‘Pale Green Ghosts (and other true stories) – The Very Best Of John Grant’ Cover Art

The cover art for this project is one of my favourites to date. As I said in a previous post, I prefer to design my own cover art for any iTunes playlists I put together – and I have tons – rather than the bog-standard collage thumbnail automatically generated by iTunes. Playlists are now the mix tapes of my 80’s former self – it feels a little nostalgic putting them together, despite traditional casssette tapes now being so obsolete. I’m also including my chosen track listing for this cover. The fonts used this time were Ababil Script for John’s name with the secondary font being Old Style Small Caps. Apologies for the watermarks – I hate them but they’re unfortunately necessary.

Cover Art for ‘Texas – The Platinum Collection’

I prefer to design my own covers for any playlists I put together in iTunes. This one is dedicated to the best songs recorded by the Scottish band ‘Texas.’ It’s a very simple design but I liked how the title came out, resembling a shoulder tattoo. The main title font used is called Normande Bold, with increased character spacing’ this has also been used by Texas for their last 2 releases. The secondary title logo uses the fonts Haymaker and Monthoers Vintage, with the star coming from Microbrew ornaments. 

Reeder 2 – A Phenomenal first-in-class Google Reader App for the iPhone hits the AppStore as a FREE update!

Google Reader, Pocket-Sized… (for iPhone & iPod Touch)

Reeder 2.0 (a free update from Reeder 1+) from developer Silvio Rizzi has hit the AppStore! The best RSS reader on the block for Google Reader is now even faster than before, with extra features like optional image caching, state saving, and increased contrast. There are also more services available (Open in Safari is back!), and holding on a link will now open up the services menu, so you don’t have to load up a page before being able to tweet the link.

Finally, the gestures have been much improved, so it’s easier than ever to swipe to star or mark as read. I also think a new gesture set was added, since I can now pull up after reading an article to switch to the next one — very slick.

Reeder 2.0 is still available for £1.79/$2.99 if you haven’t bought it yet.

Here are some screenshots of this fabulous app:

For more information, and the full feature-set, check out:
www.reederapp.comOr download now direct from the AppStore:


Follow @reederapp & @uselessdesires on Twitter for more

~ Ryan

Osfoora for Twitter – App for the iPhone AppStore Review

“A Serious Contender to Tweetie 2”

(Star Rating: 5 out of 5)

The UI is intuitive and elegant, while adding a bucket-load of essential features, some of which seem unique to Osfoora. Tweetie has been my app of choice for a long time and I’ve professionally tested almost every Twitter app available on the app store. Osfoora is now my default Twitter app, and although there’s still room for a few improvements/additions, if there was an award for best-newcomer, Osfoora would win! Five stars! The developer always replies to feedback/questions on Twitter, which is really special. Keep the updates coming – I love what you’ve done with this beautiful app so far.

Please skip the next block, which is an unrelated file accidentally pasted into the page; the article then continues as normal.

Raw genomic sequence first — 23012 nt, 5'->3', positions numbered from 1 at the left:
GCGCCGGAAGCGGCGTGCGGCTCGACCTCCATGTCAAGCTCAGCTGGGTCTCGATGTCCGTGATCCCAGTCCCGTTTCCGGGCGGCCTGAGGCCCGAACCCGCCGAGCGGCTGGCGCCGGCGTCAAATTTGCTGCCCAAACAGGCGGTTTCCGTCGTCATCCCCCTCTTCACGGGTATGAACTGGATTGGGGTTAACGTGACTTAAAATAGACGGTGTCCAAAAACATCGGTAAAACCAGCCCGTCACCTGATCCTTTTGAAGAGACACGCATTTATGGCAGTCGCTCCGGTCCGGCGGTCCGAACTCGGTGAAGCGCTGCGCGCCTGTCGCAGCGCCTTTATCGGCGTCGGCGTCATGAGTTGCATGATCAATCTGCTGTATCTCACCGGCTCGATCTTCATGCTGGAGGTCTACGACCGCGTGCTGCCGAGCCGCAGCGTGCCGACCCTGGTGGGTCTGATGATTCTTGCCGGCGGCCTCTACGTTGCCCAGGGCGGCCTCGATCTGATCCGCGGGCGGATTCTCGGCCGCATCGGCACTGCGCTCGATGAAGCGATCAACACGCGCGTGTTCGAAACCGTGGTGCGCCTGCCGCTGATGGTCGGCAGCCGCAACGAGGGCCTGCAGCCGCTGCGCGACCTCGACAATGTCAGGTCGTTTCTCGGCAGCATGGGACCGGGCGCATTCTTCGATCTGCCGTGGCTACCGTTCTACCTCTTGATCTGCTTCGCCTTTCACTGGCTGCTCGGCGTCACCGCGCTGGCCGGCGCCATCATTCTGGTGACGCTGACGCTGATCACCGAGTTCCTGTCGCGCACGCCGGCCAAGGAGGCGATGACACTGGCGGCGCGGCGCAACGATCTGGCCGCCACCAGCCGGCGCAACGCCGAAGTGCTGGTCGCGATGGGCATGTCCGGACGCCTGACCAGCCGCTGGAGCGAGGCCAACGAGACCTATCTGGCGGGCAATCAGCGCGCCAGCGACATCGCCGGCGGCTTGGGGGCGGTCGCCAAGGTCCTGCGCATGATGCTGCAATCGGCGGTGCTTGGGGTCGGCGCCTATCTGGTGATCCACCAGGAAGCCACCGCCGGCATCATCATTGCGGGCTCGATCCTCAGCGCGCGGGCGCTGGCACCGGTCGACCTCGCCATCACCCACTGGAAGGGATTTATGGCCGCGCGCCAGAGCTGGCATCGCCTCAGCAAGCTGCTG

A few requests:
– Push notifications
– Bookmarklet capabilities
– Swipe the top left button to return to home/timeline
– Swipe a tweet in timeline view to reveal more functions
– Inline image preview
– Post to Posterous support
– Inline geotag preview image
– With the ‘now playing’ function (which is great!), the ability to create a custom tweet template of the initial text you want to insert

That’s all I can think of for now – I’ll update my review as the updates keep coming; looking forward to the 1.2 update! And thanks for a great experience…

follow @uselessdesires

Kathryn Williams, The Quickening – a stunning record, a live gig, magic mushrooms, a camel on a broom-handle and music to die for.

[this review/article was first published on the iTunes UK store on 22/02/2010 by Ryan Price]

I had the devine pleasure of seeing kathryn last night at the glee club in Birmingham. Everytime I see and hear her on stage, it’s like meeting with old friends. Warm comfort. She played with a full band (who were amazing) and I felt so lucky to have shared in such a special evening. Although I say this on everyone of kathryn’s new releases, ‘The Quickening’ is without doubt her best, most acomplished record to date, a beautiful creation of seducing harmonies and inspiring arrangements. It feels like a dream, like coming home. Now I’m left with the warm afterglow that cannot be dampened. Kathryn did a great job with Kate St. John, Nev Clay and Neill Maccoll and the rest of the band. In kathryn’s own words, getting such great musicians together is like herding cats, so it might be a while until we hear something this good again…

“Kathryn Williams waves a tender goodbye to the noughties and enters the ‘teenies’ with the release of her eighth studio album ‘The Quickening’ onFebruary 22nd next year, her first for new label One Little Indian.

The new record was recorded at Bryn Derwen studio in North Wales ‘in four days, all live, three takes maximum’and includes a couple of co- writes with longstanding collaborator, guitarist David Scott: ‘It has a mood’ she suggests, ‘a slightly sinister palette with lyrics that are raw. I see myself in these songs a lot, whereas before I invented characters.’

The album was produced by Kathryn and Kate St. John (ex-Dream Academy) and mixed by Kathryn and David Wrench. Of the songs Kathryn says ‘I always wonder if people get the same pictures in their head as me from the lyrics and music. I see the songs as shapes when I sing them, as journeys through pictures or film’. Album opener ‘50 White Lines’ is a great example, Kathryn re-imagining the long journeys on tour as a Bonnie & Clyde style escapade; in the background a male voice ‘counts’ the road markings or lights as they flash by in the protagonist’s flight from city to city, town to town.